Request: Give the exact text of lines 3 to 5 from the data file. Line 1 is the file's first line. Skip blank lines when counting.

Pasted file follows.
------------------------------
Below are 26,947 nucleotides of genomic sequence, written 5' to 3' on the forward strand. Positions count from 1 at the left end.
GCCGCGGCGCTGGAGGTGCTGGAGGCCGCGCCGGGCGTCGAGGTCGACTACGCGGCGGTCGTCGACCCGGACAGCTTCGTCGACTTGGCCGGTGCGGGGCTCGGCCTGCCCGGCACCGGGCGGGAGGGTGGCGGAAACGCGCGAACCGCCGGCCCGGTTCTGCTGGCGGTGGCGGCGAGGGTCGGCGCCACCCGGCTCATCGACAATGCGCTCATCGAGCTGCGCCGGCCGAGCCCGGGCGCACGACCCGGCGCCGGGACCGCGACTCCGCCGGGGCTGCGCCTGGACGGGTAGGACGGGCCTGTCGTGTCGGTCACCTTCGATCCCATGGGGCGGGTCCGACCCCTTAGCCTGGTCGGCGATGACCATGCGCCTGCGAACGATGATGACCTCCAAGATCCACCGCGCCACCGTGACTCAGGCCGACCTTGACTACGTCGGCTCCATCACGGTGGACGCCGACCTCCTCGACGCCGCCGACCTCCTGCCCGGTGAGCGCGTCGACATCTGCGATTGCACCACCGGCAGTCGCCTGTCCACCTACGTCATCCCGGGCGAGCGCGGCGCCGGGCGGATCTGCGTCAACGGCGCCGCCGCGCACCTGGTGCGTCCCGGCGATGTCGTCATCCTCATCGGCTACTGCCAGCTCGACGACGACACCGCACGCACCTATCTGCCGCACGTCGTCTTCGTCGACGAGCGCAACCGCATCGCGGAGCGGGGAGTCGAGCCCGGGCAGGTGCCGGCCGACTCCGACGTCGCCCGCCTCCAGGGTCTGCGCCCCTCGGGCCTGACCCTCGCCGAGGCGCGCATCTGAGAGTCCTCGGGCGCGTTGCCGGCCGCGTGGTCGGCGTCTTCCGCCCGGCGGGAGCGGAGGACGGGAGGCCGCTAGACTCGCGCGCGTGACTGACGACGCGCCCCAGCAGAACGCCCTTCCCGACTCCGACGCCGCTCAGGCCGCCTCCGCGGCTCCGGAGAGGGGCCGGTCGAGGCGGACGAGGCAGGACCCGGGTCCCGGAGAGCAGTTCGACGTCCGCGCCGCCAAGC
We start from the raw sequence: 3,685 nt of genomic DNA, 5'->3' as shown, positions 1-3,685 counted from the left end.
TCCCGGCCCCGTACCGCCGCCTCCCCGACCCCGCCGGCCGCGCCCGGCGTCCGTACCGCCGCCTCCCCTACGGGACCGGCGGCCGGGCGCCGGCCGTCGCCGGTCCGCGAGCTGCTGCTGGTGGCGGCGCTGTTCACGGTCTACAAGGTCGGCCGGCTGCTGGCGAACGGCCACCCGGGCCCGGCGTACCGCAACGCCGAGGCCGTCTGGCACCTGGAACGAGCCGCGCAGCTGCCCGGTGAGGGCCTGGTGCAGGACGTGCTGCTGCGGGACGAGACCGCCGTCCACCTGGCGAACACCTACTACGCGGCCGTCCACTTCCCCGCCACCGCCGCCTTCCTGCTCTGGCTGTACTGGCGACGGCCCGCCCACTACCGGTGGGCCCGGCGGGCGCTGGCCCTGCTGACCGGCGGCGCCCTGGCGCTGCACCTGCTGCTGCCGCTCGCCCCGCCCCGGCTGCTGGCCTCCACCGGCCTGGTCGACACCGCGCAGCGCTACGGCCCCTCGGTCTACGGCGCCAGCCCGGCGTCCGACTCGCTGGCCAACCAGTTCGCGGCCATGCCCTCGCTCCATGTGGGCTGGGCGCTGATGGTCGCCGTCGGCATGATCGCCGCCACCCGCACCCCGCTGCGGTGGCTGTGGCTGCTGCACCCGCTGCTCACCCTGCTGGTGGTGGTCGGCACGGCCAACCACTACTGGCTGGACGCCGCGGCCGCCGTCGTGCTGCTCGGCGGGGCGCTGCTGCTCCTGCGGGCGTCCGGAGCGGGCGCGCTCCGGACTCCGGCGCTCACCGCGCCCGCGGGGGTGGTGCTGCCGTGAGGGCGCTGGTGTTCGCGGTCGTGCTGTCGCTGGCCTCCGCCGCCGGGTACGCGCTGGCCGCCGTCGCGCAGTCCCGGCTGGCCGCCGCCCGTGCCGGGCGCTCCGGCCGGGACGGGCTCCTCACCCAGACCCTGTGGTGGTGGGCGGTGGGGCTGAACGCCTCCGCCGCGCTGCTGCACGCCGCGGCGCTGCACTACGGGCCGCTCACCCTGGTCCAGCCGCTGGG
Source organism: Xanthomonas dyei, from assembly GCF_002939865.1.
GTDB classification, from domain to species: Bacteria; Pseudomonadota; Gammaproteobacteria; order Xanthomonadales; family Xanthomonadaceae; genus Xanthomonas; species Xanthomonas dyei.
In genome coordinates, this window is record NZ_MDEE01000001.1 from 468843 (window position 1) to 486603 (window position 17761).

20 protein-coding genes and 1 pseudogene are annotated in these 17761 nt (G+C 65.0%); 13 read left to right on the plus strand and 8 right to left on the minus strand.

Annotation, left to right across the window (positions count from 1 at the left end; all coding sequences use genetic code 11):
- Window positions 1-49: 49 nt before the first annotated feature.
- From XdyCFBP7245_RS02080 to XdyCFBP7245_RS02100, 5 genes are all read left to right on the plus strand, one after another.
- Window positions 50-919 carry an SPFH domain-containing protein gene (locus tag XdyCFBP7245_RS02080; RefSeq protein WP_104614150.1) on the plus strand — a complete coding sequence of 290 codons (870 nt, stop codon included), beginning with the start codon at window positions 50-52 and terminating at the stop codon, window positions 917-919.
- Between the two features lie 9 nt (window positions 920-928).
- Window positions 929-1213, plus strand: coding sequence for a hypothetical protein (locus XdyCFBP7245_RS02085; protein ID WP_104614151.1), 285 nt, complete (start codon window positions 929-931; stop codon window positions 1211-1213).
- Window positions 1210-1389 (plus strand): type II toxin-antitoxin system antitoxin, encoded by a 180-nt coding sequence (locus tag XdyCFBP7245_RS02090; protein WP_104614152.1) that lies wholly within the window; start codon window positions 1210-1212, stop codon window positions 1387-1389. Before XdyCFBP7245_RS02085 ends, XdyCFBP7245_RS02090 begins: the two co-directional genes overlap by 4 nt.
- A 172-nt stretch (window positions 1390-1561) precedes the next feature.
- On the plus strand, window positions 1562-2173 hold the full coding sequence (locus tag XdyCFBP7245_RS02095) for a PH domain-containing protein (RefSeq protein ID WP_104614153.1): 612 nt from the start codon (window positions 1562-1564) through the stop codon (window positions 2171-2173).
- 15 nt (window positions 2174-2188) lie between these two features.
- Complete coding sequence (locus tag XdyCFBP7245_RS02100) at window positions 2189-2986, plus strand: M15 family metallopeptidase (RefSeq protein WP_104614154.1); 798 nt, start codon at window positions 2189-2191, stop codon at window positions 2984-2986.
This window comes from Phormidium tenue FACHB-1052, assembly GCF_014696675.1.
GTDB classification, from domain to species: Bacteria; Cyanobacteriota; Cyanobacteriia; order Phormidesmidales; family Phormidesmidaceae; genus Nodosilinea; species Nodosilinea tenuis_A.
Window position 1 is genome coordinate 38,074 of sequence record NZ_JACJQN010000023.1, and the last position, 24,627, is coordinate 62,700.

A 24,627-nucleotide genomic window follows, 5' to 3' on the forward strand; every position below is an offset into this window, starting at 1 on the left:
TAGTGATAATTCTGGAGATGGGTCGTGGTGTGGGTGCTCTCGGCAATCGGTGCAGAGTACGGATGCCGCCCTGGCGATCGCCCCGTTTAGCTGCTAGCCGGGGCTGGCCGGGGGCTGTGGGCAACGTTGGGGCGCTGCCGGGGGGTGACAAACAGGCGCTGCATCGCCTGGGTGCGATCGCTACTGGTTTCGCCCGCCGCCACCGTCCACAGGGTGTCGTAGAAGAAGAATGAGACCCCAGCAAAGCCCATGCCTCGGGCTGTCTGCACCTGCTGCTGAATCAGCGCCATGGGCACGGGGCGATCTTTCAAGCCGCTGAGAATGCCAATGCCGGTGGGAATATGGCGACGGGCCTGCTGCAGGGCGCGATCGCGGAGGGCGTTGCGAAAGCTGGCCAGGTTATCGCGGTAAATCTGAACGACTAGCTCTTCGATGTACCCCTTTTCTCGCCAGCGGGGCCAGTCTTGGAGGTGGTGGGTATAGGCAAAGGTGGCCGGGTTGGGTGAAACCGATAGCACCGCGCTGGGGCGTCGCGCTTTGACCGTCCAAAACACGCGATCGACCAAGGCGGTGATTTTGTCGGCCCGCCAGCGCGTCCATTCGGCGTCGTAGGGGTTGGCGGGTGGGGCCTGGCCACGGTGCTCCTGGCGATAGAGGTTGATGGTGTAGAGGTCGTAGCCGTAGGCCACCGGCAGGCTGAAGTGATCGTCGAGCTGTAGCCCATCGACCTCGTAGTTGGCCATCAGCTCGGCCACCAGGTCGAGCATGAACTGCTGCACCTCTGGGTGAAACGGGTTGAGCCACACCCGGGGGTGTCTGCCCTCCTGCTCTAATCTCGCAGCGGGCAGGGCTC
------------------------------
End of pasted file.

We start from the raw sequence: 3,685 nt of genomic DNA, 5'->3' as shown, positions 1-3,685 counted from the left end.
TCCCGGCCCCGTACCGCCGCCTCCCCGACCCCGCCGGCCGCGCCCGGCGTCCGTACCGCCGCCTCCCCTACGGGACCGGCGGCCGGGCGCCGGCCGTCGCCGGTCCGCGAGCTGCTGCTGGTGGCGGCGCTGTTCACGGTCTACAAGGTCGGCCGGCTGCTGGCGAACGGCCACCCGGGCCCGGCGTACCGCAACGCCGAGGCCGTCTGGCACCTGGAACGAGCCGCGCAGCTGCCCGGTGAGGGCCTGGTGCAGGACGTGCTGCTGCGGGACGAGACCGCCGTCCACCTGGCGAACACCTACTACGCGGCCGTCCACTTCCCCGCCACCGCCGCCTTCCTGCTCTGGCTGTACTGGCGACGGCCCGCCCACTACCGGTGGGCCCGGCGGGCGCTGGCCCTGCTGACCGGCGGCGCCCTGGCGCTGCACCTGCTGCTGCCGCTCGCCCCGCCCCGGCTGCTGGCCTCCACCGGCCTGGTCGACACCGCGCAGCGCTACGGCCCCTCGGTCTACGGCGCCAGCCCGGCGTCCGACTCGCTGGCCAACCAGTTCGCGGCCATGCCCTCGCTCCATGTGGGCTGGGCGCTGATGGTCGCCGTCGGCATGATCGCCGCCACCCGCACCCCGCTGCGGTGGCTGTGGCTGCTGCACCCGCTGCTCACCCTGCTGGTGGTGGTCGGCACGGCCAACCACTACTGGCTGGACGCCGCGGCCGCCGTCGTGCTGCTCGGCGGGGCGCTGCTGCTCCTGCGGGCGTCCGGAGCGGGCGCGCTCCGGACTCCGGCGCTCACCGCGCCCGCGGGGGTGGTGCTGCCGTGAGGGCGCTGGTGTTCGCGGTCGTGCTGTCGCTGGCCTCCGCCGCCGGGTACGCGCTGGCCGCCGTCGCGCAGTCCCGGCTGGCCGCCGCCCGTGCCGGGCGCTCCGGCCGGGACGGGCTCCTCACCCAGACCCTGTGGTGGTGGGCGGTGGGGCTGAACGCCTCCGCCGCGCTGCTGCACGCCGCGGCGCTGCACTACGGGCCGCTCACCCTGGTCCAGCCGCTGGG
Source organism: Xanthomonas dyei, from assembly GCF_002939865.1.